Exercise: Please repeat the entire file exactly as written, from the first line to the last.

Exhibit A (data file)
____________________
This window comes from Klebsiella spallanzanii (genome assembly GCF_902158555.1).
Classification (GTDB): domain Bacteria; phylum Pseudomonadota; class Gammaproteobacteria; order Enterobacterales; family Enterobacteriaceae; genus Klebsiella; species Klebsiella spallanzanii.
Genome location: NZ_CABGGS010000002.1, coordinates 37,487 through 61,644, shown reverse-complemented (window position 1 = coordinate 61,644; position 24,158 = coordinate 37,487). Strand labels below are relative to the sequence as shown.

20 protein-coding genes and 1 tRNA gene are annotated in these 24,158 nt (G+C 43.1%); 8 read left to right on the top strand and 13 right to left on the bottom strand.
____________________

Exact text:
This window comes from Klebsiella spallanzanii (genome assembly GCF_902158555.1).
Classification (GTDB): domain Bacteria; phylum Pseudomonadota; class Gammaproteobacteria; order Enterobacterales; family Enterobacteriaceae; genus Klebsiella; species Klebsiella spallanzanii.
Genome location: NZ_CABGGS010000002.1, coordinates 37,487 through 61,644, shown reverse-complemented (window position 1 = coordinate 61,644; position 24,158 = coordinate 37,487). Strand labels below are relative to the sequence as shown.

20 protein-coding genes and 1 tRNA gene are annotated in these 24,158 nt (G+C 43.1%); 8 read left to right on the top strand and 13 right to left on the bottom strand.